Decide on a genre

Do you want to write a thriller? A romance? A drama? It’s usually more important to concentrate on characters, if the storyline comes from them. However, with a thriller or a drama or a crime novel, you’ll have to do much more forward-planning – map the whole novel out before you start.

Write the ending first

This is what a lot of writers do, especially for genres that require tons of pre-planning and mapping.

Do a first draft

It’s like laying down the skeleton and then going back afterwards to put the meat on it. Start with a synopsis and take it from there.

Don’t be afraid to self-edit

Creative writing teachers call it ‘killing your babies’. You might have a cute sentence that you really like, or a character who you’re particularly fond of, but you have to be objective enough to see when something isn’t working and just scrap it. Some authors smartly run two documents concurrently – the manuscript and another doc that called ‘scrap’ and every time they cut something out of the MS, paste it straight into ‘scrap’. ‘Scrap’ invariably ends up being a bigger document than the MS! Just because you’ve written something, it isn’t set in stone. You need to be flexible, even to the extent of cutting out an entire character if necessary. The MS should be a fluid thing, that evolves and changes all the time. Don’t become too attached to things.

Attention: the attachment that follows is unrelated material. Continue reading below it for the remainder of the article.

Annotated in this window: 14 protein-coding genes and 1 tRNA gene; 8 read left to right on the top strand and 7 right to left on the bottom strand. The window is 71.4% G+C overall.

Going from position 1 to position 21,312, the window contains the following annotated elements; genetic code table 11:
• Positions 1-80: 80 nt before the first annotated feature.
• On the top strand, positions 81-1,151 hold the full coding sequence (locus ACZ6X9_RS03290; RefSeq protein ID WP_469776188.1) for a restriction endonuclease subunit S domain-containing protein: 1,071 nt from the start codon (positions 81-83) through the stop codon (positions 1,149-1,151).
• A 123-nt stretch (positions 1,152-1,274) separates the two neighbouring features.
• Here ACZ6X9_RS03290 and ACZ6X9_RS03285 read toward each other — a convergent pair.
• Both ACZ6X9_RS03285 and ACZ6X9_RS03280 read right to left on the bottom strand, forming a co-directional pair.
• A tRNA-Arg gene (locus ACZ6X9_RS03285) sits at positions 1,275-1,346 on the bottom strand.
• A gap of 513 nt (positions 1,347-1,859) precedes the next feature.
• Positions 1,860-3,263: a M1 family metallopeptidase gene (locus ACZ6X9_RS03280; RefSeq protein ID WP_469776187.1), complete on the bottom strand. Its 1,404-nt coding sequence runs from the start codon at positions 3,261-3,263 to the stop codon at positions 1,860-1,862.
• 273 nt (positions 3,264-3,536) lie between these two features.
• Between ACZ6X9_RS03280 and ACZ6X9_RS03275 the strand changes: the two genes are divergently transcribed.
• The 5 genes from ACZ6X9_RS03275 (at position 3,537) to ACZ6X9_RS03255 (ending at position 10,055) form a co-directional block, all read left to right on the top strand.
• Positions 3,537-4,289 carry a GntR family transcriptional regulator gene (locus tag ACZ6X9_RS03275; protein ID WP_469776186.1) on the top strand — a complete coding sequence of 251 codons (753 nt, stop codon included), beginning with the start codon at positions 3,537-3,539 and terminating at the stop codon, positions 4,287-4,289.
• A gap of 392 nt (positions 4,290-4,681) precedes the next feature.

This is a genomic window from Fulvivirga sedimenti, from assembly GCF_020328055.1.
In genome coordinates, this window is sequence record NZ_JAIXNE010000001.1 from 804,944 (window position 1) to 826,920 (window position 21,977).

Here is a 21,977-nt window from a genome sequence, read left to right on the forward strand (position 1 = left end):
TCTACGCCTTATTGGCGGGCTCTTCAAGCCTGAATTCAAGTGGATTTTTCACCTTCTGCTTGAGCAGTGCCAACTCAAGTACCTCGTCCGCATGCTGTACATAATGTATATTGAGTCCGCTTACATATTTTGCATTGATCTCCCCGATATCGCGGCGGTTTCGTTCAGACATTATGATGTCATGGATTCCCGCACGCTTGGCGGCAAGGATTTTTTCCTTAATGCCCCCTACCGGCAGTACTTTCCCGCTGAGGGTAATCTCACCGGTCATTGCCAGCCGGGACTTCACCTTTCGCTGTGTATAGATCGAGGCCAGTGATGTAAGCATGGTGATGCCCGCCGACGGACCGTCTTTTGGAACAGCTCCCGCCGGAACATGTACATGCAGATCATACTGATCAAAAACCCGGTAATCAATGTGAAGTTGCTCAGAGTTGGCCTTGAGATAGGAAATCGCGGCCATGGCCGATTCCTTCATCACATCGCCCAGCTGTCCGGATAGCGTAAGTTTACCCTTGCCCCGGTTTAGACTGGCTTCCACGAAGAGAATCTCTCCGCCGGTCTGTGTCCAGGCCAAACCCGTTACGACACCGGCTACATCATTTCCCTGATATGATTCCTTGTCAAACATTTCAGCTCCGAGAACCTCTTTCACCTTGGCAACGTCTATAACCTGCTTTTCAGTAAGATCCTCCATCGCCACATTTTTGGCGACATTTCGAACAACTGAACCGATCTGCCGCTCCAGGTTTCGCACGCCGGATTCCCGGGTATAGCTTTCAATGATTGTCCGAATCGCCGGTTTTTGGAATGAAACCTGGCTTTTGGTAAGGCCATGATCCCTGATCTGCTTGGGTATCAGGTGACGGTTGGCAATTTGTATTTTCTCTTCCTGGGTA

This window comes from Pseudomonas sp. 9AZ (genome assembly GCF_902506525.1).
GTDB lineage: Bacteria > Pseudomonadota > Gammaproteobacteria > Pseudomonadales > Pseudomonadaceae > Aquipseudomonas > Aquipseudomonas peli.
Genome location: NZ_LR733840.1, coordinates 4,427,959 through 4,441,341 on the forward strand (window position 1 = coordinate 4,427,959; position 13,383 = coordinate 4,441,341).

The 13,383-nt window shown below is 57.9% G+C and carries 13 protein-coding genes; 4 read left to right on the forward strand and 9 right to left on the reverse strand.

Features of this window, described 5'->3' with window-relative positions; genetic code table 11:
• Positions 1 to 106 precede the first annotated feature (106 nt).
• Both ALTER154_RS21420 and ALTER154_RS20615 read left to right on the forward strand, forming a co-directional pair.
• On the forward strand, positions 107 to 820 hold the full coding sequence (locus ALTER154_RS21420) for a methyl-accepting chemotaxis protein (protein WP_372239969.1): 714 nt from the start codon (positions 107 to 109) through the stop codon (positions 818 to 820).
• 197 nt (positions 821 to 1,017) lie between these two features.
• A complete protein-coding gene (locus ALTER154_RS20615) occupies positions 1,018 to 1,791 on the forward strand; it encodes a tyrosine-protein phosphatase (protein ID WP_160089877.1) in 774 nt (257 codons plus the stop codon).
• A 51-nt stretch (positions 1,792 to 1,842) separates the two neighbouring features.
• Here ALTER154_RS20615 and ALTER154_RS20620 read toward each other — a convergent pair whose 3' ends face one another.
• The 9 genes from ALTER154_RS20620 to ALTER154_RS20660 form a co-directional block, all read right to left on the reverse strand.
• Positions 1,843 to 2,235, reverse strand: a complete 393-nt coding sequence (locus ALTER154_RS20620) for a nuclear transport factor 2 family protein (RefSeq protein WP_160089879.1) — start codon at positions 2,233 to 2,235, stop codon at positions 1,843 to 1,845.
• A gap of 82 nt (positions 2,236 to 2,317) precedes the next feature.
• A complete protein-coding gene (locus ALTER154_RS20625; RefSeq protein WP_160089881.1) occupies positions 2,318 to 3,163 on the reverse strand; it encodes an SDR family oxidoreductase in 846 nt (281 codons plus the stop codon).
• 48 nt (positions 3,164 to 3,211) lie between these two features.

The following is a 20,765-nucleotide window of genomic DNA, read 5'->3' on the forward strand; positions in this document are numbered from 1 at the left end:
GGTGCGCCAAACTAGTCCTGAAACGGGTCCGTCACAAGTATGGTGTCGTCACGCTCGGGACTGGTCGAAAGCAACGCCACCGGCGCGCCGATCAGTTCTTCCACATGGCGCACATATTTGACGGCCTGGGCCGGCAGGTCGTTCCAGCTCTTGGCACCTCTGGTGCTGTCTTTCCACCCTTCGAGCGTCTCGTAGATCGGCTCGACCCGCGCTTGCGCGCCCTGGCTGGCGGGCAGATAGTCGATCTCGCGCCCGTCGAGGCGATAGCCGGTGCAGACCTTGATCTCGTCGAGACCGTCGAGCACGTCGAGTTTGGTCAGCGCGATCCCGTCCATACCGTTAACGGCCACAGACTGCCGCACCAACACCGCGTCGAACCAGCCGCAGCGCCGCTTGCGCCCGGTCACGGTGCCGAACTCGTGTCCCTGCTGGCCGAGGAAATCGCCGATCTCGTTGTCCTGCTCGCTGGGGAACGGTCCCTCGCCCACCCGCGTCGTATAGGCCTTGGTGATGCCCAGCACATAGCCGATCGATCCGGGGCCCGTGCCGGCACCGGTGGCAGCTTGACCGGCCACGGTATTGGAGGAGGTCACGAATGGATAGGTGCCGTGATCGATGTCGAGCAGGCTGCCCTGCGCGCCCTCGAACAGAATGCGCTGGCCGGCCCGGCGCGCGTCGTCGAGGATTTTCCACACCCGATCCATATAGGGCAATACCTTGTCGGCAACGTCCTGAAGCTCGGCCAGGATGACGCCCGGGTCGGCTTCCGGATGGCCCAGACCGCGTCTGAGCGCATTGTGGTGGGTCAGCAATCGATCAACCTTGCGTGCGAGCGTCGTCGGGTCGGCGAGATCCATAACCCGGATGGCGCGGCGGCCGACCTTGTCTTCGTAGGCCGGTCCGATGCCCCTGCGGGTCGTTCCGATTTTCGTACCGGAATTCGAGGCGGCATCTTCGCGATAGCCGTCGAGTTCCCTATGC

Be disciplined

Even if you can only spare a few hours a week, make sure that you sit at your computer for as long as you’ve said you will. You’ll find that you spend a lot of time staring into space, playing computer games, checking your email and making phone calls. But as long as you’re there at your computer, you’ll write when it comes to you.

Keep a notebook

Carry a book around with you, because, without wishing to sound too poncey, inspiration does tend to strike when you’re least expecting it and by the time you get back to your computer, you’ll have forgotten it.